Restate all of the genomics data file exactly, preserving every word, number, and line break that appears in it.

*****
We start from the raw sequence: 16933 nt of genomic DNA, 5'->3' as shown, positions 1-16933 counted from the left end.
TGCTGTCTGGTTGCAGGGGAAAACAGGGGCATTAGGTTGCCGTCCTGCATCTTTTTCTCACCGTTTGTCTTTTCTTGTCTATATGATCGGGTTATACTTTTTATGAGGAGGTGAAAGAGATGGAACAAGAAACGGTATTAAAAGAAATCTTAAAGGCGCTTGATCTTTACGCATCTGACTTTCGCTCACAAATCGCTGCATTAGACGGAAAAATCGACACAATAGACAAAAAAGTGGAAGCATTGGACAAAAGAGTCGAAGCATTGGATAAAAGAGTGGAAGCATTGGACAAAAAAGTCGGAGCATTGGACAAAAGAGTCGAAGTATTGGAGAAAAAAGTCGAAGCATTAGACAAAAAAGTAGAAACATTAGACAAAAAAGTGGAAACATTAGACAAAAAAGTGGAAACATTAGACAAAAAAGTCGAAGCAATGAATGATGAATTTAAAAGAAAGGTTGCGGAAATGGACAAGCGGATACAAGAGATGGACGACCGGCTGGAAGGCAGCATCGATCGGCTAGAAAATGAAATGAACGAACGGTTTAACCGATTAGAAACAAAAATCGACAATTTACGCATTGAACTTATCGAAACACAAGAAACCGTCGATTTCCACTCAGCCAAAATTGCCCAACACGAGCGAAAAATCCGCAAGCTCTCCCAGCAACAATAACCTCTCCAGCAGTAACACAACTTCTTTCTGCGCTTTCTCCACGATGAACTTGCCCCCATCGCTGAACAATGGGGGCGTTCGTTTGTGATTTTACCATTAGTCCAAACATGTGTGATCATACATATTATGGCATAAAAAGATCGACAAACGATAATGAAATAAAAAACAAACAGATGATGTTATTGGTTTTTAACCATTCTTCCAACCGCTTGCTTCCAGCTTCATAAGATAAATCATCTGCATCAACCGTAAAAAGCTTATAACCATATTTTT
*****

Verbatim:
We start from the raw sequence: 16933 nt of genomic DNA, 5'->3' as shown, positions 1-16933 counted from the left end.
TGCTGTCTGGTTGCAGGGGAAAACAGGGGCATTAGGTTGCCGTCCTGCATCTTTTTCTCACCGTTTGTCTTTTCTTGTCTATATGATCGGGTTATACTTTTTATGAGGAGGTGAAAGAGATGGAACAAGAAACGGTATTAAAAGAAATCTTAAAGGCGCTTGATCTTTACGCATCTGACTTTCGCTCACAAATCGCTGCATTAGACGGAAAAATCGACACAATAGACAAAAAAGTGGAAGCATTGGACAAAAGAGTCGAAGCATTGGATAAAAGAGTGGAAGCATTGGACAAAAAAGTCGGAGCATTGGACAAAAGAGTCGAAGTATTGGAGAAAAAAGTCGAAGCATTAGACAAAAAAGTAGAAACATTAGACAAAAAAGTGGAAACATTAGACAAAAAAGTGGAAACATTAGACAAAAAAGTCGAAGCAATGAATGATGAATTTAAAAGAAAGGTTGCGGAAATGGACAAGCGGATACAAGAGATGGACGACCGGCTGGAAGGCAGCATCGATCGGCTAGAAAATGAAATGAACGAACGGTTTAACCGATTAGAAACAAAAATCGACAATTTACGCATTGAACTTATCGAAACACAAGAAACCGTCGATTTCCACTCAGCCAAAATTGCCCAACACGAGCGAAAAATCCGCAAGCTCTCCCAGCAACAATAACCTCTCCAGCAGTAACACAACTTCTTTCTGCGCTTTCTCCACGATGAACTTGCCCCCATCGCTGAACAATGGGGGCGTTCGTTTGTGATTTTACCATTAGTCCAAACATGTGTGATCATACATATTATGGCATAAAAAGATCGACAAACGATAATGAAATAAAAAACAAACAGATGATGTTATTGGTTTTTAACCATTCTTCCAACCGCTTGCTTCCAGCTTCATAAGATAAATCATCTGCATCAACCGTAAAAAGCTTATAACCATATTTTT